A New Vermont Geology MapI’m a sucker for blogs and websites that send me scrambling to a dictionary, and recently I’ve come across a good one. Here’s your word for the day-odonatist. I’ll wait here while you look it up.
Back? Good. The site was The Daily Wing, an outdoor blog focusing on winged creatures, such as birds and dragonflies. (that’s an odonatist, if you were lazy and not terribly curious, a person interested in dragonflies, of the Odonata group. Good luck using that in your next conversation.) Bryan Pfeiffer, the author, writes all of the posts, and shows some of his amazing photography. It’s a gorgeous blog.
And like my blog, it seems like many things interest him. (Unlike my blog, he updates his more frequently. No excuses here-I got my house painted this summer.) What caught my eye was a post on the new Vermont Geological survey map, with the awesome title of “A History Expressed in Stone”. The map, published by the state Vermont Geological Survey, is over 30 years of work, and shows major bedrock formations across the entire state. I want to get the paper copy, but our house lacks wall space for the 3 6 foot by 5 foot sheets, and my cave of an office wouldn’t even fit one.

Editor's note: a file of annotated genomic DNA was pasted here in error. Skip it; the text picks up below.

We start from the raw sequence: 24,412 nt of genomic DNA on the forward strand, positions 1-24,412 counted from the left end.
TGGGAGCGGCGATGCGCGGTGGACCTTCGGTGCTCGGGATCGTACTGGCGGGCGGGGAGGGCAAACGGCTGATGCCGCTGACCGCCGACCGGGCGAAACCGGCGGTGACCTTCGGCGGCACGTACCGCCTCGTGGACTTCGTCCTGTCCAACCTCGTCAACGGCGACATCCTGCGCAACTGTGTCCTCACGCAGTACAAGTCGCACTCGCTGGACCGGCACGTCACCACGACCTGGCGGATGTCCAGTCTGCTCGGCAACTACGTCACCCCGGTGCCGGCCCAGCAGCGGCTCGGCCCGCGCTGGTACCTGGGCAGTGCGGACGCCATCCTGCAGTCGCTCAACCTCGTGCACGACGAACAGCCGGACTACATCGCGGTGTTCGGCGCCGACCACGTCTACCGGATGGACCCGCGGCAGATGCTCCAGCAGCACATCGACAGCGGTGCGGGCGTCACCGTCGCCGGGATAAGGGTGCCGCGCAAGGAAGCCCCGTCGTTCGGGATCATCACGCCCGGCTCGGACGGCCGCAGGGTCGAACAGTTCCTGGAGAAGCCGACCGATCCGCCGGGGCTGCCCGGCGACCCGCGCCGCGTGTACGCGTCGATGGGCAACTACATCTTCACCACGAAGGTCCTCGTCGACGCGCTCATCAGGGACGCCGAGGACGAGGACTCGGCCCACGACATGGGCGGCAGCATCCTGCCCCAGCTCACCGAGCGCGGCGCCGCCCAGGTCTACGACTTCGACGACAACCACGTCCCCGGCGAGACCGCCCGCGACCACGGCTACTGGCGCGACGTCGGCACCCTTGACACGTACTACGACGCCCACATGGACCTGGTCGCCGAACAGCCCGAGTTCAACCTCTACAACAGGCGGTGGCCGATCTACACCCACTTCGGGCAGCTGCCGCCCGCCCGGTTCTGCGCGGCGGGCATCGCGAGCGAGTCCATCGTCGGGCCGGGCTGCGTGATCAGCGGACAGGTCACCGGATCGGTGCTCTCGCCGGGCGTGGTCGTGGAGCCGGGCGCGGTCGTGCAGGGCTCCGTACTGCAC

So I’ve downloaded it, and the three PDF’s would blow my entire Papercut budget for the year, so I’m holding off on that. I’ve also download the shapefiles for Google Earth and ArcGIS, but am waiting to really delve into that this winter.
As a landscaper, something I’ve learned the hard way is that you just can’t fight geology. I’ve tried over and over to grow rhododendrons, holly, and other ericaceous plants on the MIddlebury campus, but our high pH soils just won’t let me. And the reason for that? The bedrock.